Making way for more low-cost carriers there and elsewhere “improves on a problematic status quo,” Bill Baer, head of the Justice Department’s antitrust division, said on a call with reporters. “It provides more competition than exists today in this industry and that is obviously good news for consumers all across the country who stand to benefit from more choice and more competitive airfares.”
With eight of American’s slot pairs at Reagan National already leased to JetBlue Airways Corp. (JBLU), the merged airline’s net reduction in daily departures there will be 44 flights, according to a US Airways statement. The combined carrier will have about 250 daily departures at that airport on weekdays, US Airways said.
The settlement affects less than 15 percent of daily departures at Reagan National flown by its planes and American’s, and less than 7 percent of departures at LaGuardia, US Airways said.
As part of the agreement with the Transportation Department, the combined carrier must maintain existing levels of service between Reagan National and smaller and mid-sized airports -- those not among the 29 largest in the U.S. by departing passengers -- for the next five years.
Preserving flights to those communities will help local economies and preserve competition to those markets, according to the agreement.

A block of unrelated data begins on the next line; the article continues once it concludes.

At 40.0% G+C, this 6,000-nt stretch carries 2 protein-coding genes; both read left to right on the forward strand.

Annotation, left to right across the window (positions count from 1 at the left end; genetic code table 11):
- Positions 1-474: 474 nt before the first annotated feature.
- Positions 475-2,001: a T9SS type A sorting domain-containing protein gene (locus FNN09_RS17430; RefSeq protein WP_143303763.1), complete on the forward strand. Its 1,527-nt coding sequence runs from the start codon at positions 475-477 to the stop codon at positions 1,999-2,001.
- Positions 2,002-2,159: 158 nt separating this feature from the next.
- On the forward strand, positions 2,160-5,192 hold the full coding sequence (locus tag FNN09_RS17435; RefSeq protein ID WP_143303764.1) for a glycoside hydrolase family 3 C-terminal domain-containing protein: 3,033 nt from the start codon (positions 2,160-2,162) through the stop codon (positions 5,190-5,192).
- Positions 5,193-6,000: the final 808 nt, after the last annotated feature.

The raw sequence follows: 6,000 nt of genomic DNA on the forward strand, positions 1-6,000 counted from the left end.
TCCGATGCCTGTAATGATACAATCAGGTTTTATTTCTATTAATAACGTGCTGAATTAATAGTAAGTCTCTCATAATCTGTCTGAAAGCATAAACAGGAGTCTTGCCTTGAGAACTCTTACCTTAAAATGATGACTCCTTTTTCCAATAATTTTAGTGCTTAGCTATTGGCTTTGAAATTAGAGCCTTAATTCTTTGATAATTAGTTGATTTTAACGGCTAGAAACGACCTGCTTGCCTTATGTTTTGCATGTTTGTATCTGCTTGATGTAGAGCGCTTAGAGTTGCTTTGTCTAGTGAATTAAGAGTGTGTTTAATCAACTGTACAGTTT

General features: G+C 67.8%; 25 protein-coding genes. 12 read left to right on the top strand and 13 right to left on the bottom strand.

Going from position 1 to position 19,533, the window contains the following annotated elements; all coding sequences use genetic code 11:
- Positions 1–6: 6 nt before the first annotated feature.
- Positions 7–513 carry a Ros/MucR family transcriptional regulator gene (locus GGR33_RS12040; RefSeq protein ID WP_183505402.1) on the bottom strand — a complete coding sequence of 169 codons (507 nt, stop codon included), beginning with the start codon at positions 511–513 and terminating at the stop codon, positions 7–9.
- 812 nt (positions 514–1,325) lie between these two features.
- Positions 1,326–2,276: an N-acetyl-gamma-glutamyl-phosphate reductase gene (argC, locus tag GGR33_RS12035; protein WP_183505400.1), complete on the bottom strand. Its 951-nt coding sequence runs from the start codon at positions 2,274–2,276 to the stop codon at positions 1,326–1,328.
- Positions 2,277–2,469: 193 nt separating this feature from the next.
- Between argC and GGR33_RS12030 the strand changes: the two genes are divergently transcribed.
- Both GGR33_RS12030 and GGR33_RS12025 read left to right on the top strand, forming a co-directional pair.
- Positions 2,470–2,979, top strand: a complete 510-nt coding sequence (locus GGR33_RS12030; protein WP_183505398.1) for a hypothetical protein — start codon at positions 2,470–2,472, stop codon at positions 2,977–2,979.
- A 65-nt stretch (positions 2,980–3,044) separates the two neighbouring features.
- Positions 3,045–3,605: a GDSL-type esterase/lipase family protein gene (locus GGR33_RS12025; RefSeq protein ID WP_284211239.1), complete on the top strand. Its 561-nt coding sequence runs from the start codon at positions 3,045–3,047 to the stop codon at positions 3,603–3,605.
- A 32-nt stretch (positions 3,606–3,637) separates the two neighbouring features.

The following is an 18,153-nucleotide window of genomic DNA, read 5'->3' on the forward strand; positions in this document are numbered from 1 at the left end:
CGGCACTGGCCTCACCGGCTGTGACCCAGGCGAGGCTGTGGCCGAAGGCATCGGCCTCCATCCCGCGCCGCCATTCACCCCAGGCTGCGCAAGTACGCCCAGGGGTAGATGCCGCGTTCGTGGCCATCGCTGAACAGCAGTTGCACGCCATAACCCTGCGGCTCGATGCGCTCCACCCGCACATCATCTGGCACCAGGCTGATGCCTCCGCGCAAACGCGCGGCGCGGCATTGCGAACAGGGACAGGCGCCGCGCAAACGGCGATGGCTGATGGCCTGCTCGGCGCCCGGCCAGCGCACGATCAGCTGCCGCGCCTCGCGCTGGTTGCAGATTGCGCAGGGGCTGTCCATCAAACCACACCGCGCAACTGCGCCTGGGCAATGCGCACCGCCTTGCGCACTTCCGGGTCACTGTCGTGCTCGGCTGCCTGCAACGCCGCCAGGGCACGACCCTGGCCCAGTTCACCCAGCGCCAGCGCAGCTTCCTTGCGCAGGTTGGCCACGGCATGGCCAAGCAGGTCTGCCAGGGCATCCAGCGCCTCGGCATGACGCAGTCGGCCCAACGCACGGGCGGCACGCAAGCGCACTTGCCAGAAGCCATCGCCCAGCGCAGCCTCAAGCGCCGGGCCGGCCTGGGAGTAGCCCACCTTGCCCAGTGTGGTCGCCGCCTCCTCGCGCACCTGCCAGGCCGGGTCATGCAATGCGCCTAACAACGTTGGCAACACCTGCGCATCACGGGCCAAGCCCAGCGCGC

At least 75 percent of the airline’s commuter flights out of Washington must be to small or non-hub airports, which include Theodore Francis Green State Airport in Providence, Rhode Island, and Arizona’s Tucson International.
The remaining 25 percent of flights on commuter aircraft may fly to medium-sized airports such as St. Louis’s Lambert International and Houston’s Hobby.
The combined carrier won’t be allowed to use smaller commuter planes, typically flown by a subsidiary or a partner airline, on flights between Reagan National and any of the top 29 airports, according to the agreement.
American and US Airways announced plans to merge on Feb. 14, after US Airways convinced AMR (AAMRQ)’s bankruptcy creditors and board that a combination would be stronger than an independent American. The U.S. challenge was filed about two weeks before the carriers had hoped to celebrate closing the merger in September.
AMR sought bankruptcy protection on Nov. 29, 2011, after failing to secure union agreements that would help reduce its industry-leading labor costs. The company was the final large U.S. full-fare airline to seek court protection from creditors.
The judge overseeing AMR’s Chapter 11 case already endorsed its restructuring plan, contingent on resolving the federal antitrust suit.
AMR’s $460 million of 6.25 percent convertible notes due in October 2014 rose 8 cents to 142 cents on the dollar at 4:15 p.m. in New York, according to Trace, the bond-price reporting service of the Financial Industry Regulatory Authority.
That debt traded at 17.75 cents on the dollar on the day AMR filed for bankruptcy, then rallied as investors bet that the US Airways merger would succeed.
The antitrust case is U.S. v. US Airways Group Inc., 13-cv-01236, U.S. District Court, District of Columbia (Washington).
To contact the reporters on this story: David McLaughlin in New York at firstname.lastname@example.org; Sara Forden in Washington at email@example.com; Mary Schlangenstein in Dallas at firstname.lastname@example.org